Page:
Between preparing for this week’s upcoming interviews for a position that involves Outdoor Education for our Kindergarten classes and participating in several transition meetings for our newest Coyotes, I’m struck by the notion that many of this year’s cohort of first-time school learners will have spent almost half of their short lives in the heart of a global pandemic. Most notably, those opportunities that pre-school children are historically provided such as play dates, visits with extended family members and participation in community programs at Family Centers and Public libraries have all been compromised for so many of these learners that we’re about to welcome into our schools, as a result of lockdowns. We know that it is through those social opportunities that young children begin to discover that other children play an important role, that turn-taking is a part of building friendships and that talking and listening to peers is the best way to learn how to communicate our wants and needs.
We’ve often heard the phrase that, “schools need to get ready to welcome students vs students getting ready to attend school.” I have always strongly believed that it is incumbent for all educators to park their vision of the profile of a first-time learner and to co-construct that profile of each individual student as they become comfortable with the classroom community. The amount of social and academic development that occurs during that first year of school, is by far the most noticeable of all grades levels. Often, as June rolls around, we tend to forget what September and October looked like.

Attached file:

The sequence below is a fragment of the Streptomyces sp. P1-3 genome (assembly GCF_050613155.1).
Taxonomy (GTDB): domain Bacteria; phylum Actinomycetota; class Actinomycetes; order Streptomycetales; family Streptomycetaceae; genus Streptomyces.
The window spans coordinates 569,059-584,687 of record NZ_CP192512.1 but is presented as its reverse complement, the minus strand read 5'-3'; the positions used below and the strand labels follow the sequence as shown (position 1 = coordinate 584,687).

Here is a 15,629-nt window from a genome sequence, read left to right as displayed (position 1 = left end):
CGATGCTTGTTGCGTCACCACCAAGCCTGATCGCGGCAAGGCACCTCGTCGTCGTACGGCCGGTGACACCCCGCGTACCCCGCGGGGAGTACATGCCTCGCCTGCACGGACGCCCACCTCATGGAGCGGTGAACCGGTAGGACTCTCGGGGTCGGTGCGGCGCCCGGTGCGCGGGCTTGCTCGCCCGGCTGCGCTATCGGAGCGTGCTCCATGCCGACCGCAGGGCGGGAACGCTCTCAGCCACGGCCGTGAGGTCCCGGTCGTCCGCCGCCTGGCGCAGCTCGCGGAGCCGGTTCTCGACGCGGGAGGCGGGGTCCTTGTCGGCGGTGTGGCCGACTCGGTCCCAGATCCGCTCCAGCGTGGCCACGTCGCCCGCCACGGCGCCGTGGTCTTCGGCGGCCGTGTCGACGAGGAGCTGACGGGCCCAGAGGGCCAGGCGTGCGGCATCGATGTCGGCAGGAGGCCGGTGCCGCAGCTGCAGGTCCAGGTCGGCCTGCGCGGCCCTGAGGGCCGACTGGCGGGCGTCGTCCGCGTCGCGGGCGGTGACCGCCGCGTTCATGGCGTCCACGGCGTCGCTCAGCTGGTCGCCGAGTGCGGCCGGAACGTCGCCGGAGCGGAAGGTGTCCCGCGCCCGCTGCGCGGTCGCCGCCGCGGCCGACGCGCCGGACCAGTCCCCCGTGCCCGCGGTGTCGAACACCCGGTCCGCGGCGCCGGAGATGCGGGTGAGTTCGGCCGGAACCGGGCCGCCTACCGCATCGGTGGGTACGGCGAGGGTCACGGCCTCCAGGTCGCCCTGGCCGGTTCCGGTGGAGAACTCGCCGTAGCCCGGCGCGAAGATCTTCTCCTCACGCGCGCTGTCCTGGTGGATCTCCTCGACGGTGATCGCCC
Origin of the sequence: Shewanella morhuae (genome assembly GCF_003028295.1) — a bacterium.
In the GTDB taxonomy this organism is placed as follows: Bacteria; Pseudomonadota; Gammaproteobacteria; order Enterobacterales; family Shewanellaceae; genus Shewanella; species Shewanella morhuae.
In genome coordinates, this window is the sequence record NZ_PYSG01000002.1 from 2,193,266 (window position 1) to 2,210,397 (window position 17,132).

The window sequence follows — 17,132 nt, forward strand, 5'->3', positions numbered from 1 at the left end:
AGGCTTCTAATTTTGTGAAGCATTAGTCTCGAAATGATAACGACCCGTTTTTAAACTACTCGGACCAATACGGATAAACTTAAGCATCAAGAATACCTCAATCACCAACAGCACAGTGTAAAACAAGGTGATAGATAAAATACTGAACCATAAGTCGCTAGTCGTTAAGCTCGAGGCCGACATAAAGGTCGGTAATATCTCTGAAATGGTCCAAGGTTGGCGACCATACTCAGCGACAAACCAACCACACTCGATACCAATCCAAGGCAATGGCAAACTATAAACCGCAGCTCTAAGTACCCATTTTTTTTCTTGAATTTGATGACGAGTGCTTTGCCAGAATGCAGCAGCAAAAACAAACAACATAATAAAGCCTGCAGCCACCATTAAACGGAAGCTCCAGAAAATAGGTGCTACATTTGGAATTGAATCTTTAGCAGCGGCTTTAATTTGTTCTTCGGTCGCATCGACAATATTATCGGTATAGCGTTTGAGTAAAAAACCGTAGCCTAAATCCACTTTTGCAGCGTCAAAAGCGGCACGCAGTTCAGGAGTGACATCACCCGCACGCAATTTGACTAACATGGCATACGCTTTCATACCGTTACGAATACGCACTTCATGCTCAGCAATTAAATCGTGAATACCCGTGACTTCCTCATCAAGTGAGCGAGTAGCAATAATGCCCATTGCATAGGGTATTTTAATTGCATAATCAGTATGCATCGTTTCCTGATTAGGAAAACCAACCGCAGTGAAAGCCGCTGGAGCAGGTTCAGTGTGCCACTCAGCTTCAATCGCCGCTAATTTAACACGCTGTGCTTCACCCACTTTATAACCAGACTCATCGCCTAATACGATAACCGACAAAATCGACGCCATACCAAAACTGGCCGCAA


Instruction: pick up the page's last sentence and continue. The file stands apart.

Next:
So, in looking towards September 2021, I’m wondering what our team can do to effectively prepare ourselves and our classroom environments for this cohort of learners. Depending on the state of the lockdown, we may or may not be able to provide families with a face-to-face tour ~ so our virtual tour will have to do. Our team has already decided that we’ll schedule a 10-minute TEAMS call with any interested families, so that they can ask any questions, so that we can meet the child and so the child has a visual of one of the caring adults who will be ready to greet them in September. What else might these new learners need, especially if school is their very first experience away from their nuclear family? What additional activities are we going to have to offer to model how to take turns, talk and listen to others and follow safety protocols ~ which will undoubtedly look different than what happens at home.
As we meet 6 candidates who are interested in joining our SAC Crew, I’m looking forward to hearing how they are preparing to shift their practice to best support our newest Coyotes.
What is your K team doing differently this upcoming fall?
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